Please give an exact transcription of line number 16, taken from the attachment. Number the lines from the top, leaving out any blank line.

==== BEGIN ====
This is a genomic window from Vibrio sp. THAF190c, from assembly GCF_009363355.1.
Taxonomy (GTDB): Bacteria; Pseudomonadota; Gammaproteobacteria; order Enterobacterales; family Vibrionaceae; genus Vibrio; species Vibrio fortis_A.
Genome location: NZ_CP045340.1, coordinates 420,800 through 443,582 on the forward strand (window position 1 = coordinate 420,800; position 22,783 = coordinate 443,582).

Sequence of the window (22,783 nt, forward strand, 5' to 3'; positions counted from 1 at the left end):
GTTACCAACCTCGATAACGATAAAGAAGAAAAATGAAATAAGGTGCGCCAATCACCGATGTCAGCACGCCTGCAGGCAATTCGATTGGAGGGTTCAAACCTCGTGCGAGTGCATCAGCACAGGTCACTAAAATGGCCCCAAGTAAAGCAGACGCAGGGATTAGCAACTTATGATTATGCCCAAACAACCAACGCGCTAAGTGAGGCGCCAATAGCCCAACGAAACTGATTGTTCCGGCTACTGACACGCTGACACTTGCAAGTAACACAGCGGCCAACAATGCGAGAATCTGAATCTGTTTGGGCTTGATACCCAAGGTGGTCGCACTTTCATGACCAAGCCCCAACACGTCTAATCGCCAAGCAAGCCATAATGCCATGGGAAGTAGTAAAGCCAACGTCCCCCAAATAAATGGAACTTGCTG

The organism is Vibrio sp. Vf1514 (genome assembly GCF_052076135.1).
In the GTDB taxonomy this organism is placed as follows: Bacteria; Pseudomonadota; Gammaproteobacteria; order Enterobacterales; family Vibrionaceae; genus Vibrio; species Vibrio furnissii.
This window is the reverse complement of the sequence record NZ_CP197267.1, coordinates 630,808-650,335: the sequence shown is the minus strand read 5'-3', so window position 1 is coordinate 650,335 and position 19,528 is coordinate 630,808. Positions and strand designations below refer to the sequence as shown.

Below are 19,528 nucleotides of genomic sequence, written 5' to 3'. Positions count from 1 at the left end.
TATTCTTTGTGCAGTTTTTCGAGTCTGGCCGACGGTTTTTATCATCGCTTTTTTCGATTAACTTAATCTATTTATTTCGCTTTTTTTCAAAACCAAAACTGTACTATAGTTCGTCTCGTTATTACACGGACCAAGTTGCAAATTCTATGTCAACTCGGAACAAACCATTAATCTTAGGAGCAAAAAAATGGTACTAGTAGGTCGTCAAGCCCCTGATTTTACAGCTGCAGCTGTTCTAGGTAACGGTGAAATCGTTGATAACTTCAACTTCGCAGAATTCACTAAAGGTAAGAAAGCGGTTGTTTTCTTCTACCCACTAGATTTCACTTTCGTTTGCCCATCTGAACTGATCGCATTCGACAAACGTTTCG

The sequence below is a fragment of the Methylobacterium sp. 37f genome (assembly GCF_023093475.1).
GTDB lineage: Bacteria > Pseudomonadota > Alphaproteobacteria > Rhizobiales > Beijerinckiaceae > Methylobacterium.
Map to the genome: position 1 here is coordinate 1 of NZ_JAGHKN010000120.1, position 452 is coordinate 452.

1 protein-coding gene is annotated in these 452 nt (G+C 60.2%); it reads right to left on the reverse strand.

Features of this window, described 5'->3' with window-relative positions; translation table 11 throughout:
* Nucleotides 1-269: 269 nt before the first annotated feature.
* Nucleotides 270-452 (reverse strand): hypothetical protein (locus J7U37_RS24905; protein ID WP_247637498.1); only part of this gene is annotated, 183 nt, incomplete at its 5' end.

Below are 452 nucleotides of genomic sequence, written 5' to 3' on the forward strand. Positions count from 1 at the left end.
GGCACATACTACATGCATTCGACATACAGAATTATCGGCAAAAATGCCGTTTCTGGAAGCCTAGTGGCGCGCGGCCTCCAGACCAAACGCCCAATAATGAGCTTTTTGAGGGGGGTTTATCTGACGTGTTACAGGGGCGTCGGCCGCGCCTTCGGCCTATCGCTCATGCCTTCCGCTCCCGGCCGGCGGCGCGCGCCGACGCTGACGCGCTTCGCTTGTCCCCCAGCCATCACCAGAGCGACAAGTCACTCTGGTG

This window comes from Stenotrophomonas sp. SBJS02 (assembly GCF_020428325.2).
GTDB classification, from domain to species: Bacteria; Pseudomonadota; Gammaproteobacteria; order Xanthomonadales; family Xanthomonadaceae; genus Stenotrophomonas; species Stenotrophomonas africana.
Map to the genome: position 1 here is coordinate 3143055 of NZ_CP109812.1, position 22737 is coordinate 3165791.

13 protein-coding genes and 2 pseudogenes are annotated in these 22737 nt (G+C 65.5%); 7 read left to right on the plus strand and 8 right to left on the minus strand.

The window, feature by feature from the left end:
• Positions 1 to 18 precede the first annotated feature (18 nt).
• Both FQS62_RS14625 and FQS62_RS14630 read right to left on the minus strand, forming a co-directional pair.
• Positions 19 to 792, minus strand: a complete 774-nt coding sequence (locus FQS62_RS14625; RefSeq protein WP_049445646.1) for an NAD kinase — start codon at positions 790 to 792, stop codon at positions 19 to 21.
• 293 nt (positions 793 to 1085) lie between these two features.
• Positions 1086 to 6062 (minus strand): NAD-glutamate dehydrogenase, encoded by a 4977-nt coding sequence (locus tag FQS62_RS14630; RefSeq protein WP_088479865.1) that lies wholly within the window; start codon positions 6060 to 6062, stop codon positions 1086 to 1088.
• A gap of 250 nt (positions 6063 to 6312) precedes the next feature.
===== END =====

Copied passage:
* Nucleotides 1-269: 269 nt before the first annotated feature.